Reader Suggests Rethinking Commissions

Dear Janice:
In response to Ralph Palmer’s Closing the Sale column, entitled “Increasing Sales by Stretching Your Stride” which ran in the January issue of KBDN, I’d like to add some thoughts.

Mr. Palmer suggests boosting selling prices, lowering costs and selling more by one percent in order to be more profitable. He predicates his theory based on a 40% gross profit margin (GPM). Then he also presumes that the anecdotal figure of $20,000 in extra yearly profits is going to go directly to the salespeople and designers.

Nothing can be further from the truth, unless one happens to be the company owner.

Mr. Palmer used a figure of $750,000 as a sales goal, which is about what I sold for a retail dealer in my last year before retiring from the daily grind four years ago.

That year, my average GPM was 53%. The company’s requirement was 45% or simply an add of 75% over cost. I sold at over double the cost and was very effective at it because I knew what I brought to the table in the way of design expertise and the confidence that I had in my ability.

Now we had a deal where if we sold at over 46%, the designer/salespeople would get 25% of the additional profits. That never happened because of what I would consider to be rapacity on the part of the owner. When commission-only salespeople do their part, there is sometimes the, “Well, the numbers didn’t work this month” routine handed out with the commission check.

If employers want to increase sales and profits, they need to treat their employees with respect when it comes to being honest about commissions. Working conditions are just as important, if not more so.

There should be a clearly laid-out commission schedule, aside from the long and tedious company manual, that enunciates with certainty just how much an employee is entitled to and will be given without a song and dance. Treating your staff with respect will bring in tons of extra profits.

Commissions should be predicated on a set percentage of the profits. The bookkeeping is easier this way and the employees know what they will get provided they clean up any error ratio.

The simplest way to handle commissions is to set a figure – 12% is a good starting place, and 15% is better. From my experience, the industry standard is 10% while the company is looking for a 45% GPM. At 12%, all the little games can be avoided and not become a bone of contention at some point. Salespeople will be willing to sell more and at a higher price because they are simply going to make more.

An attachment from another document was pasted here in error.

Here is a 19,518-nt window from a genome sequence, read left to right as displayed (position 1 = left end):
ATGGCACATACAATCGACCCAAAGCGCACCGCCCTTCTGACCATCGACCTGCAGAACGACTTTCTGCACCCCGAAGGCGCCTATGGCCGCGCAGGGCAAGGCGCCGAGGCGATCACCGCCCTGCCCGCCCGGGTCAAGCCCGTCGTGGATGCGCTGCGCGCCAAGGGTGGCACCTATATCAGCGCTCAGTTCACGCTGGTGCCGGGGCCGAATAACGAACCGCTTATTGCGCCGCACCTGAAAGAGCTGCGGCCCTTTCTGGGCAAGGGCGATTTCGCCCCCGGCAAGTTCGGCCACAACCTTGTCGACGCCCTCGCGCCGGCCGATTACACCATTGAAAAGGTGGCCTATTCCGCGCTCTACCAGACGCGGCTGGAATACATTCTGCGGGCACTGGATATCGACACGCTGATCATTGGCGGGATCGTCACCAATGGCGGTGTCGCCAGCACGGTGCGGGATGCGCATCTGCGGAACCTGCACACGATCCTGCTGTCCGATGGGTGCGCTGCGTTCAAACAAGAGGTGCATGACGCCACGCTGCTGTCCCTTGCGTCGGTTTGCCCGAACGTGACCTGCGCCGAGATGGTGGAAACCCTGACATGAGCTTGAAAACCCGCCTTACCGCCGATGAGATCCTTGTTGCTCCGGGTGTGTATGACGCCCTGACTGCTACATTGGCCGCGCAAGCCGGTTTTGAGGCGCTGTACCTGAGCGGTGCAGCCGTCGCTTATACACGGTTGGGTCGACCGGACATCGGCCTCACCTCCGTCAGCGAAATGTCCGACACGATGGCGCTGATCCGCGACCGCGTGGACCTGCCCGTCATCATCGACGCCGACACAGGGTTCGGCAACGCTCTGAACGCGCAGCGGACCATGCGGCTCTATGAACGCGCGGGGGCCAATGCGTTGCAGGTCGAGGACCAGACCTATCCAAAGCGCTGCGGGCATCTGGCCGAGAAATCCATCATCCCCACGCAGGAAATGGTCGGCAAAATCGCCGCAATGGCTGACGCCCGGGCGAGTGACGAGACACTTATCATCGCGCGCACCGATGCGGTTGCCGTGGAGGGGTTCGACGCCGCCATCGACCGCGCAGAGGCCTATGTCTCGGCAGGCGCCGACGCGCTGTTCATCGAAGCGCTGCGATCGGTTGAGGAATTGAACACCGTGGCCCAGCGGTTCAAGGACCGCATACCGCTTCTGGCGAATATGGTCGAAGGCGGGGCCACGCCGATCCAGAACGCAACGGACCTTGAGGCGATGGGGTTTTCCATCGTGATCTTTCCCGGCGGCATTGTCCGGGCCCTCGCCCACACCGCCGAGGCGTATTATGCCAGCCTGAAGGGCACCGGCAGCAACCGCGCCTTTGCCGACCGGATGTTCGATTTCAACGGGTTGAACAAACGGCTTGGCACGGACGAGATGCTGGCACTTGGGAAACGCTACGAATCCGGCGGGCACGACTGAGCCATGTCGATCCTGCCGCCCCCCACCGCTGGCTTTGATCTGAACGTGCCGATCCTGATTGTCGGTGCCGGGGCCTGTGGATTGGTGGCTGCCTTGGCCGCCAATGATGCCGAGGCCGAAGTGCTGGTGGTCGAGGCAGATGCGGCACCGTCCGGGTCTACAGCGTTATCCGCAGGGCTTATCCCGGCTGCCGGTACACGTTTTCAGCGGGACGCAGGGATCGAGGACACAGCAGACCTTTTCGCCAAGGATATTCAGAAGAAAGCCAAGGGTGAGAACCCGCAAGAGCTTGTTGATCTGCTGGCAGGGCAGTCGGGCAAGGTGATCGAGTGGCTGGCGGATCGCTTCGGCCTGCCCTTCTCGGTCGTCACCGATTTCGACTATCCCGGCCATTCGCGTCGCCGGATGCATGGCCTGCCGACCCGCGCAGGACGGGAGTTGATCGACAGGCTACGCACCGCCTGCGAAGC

If a salesperson sells at 40% GPM with a 10% commission rate, on a 25,000 job, they know they’re looking at $2,500 for their efforts. The company will see $7,500 for providing the selling environment plus the manufacturers’ timely payment discounts if they take advantage of them.

If a salesperson sells a $25,000 job at a 50% GPM with a 12% commission rate, they’ll be getting $3,000 and the company will see $9,500 for the same sale amount. Costly mistakes will be avoided because the salesperson/designer is going to want that extra money. They’ll scrutinize the acknowledgement and plan in greater depth, remembering that an extra piece of $100 molding is only costing them $12 in the short run and much more for a go back.

Finally, having confidence in one’s design ability coupled with carefully detailed drawings, and having an associate proofread the plan and order form before submission will go a long way in ensuring that the designer and the company are rightfully compensated for their investment and endeavors.

The key to selling at 50% plus is in the confidence you bring to the table. When you make your proposal, know in advance that the service and product you are delivering to your client cannot be surpassed and then absolutely deliver on those promises. The easy part will be doubling your costs.

Robert Montgomery Thomas
Weymouth, MA

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